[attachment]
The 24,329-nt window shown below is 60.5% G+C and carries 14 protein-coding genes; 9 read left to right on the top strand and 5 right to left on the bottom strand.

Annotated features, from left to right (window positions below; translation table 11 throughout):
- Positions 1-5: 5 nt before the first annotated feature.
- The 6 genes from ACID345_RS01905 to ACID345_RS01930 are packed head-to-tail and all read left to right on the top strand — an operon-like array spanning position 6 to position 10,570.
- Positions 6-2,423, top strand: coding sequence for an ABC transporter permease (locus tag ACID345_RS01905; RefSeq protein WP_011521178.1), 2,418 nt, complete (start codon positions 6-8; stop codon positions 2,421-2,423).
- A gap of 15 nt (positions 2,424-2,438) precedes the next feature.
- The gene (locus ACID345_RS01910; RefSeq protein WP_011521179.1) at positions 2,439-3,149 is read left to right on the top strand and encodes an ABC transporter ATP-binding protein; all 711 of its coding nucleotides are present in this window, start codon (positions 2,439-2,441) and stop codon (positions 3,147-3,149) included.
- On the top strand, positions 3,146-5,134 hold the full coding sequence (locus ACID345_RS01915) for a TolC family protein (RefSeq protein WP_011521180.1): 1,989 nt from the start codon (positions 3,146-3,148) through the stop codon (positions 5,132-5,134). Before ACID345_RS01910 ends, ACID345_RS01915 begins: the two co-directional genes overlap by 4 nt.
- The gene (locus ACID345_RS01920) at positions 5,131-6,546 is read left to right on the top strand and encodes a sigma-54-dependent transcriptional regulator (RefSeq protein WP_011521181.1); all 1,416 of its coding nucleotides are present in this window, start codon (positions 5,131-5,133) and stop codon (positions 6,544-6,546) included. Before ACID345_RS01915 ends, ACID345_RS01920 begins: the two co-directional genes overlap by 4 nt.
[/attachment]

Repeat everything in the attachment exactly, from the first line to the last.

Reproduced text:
The 24,329-nt window shown below is 60.5% G+C and carries 14 protein-coding genes; 9 read left to right on the top strand and 5 right to left on the bottom strand.

Annotated features, from left to right (window positions below; translation table 11 throughout):
- Positions 1-5: 5 nt before the first annotated feature.
- The 6 genes from ACID345_RS01905 to ACID345_RS01930 are packed head-to-tail and all read left to right on the top strand — an operon-like array spanning position 6 to position 10,570.
- Positions 6-2,423, top strand: coding sequence for an ABC transporter permease (locus tag ACID345_RS01905; RefSeq protein WP_011521178.1), 2,418 nt, complete (start codon positions 6-8; stop codon positions 2,421-2,423).
- A gap of 15 nt (positions 2,424-2,438) precedes the next feature.
- The gene (locus ACID345_RS01910; RefSeq protein WP_011521179.1) at positions 2,439-3,149 is read left to right on the top strand and encodes an ABC transporter ATP-binding protein; all 711 of its coding nucleotides are present in this window, start codon (positions 2,439-2,441) and stop codon (positions 3,147-3,149) included.
- On the top strand, positions 3,146-5,134 hold the full coding sequence (locus ACID345_RS01915) for a TolC family protein (RefSeq protein WP_011521180.1): 1,989 nt from the start codon (positions 3,146-3,148) through the stop codon (positions 5,132-5,134). Before ACID345_RS01910 ends, ACID345_RS01915 begins: the two co-directional genes overlap by 4 nt.
- The gene (locus ACID345_RS01920) at positions 5,131-6,546 is read left to right on the top strand and encodes a sigma-54-dependent transcriptional regulator (RefSeq protein WP_011521181.1); all 1,416 of its coding nucleotides are present in this window, start codon (positions 5,131-5,133) and stop codon (positions 6,544-6,546) included. Before ACID345_RS01915 ends, ACID345_RS01920 begins: the two co-directional genes overlap by 4 nt.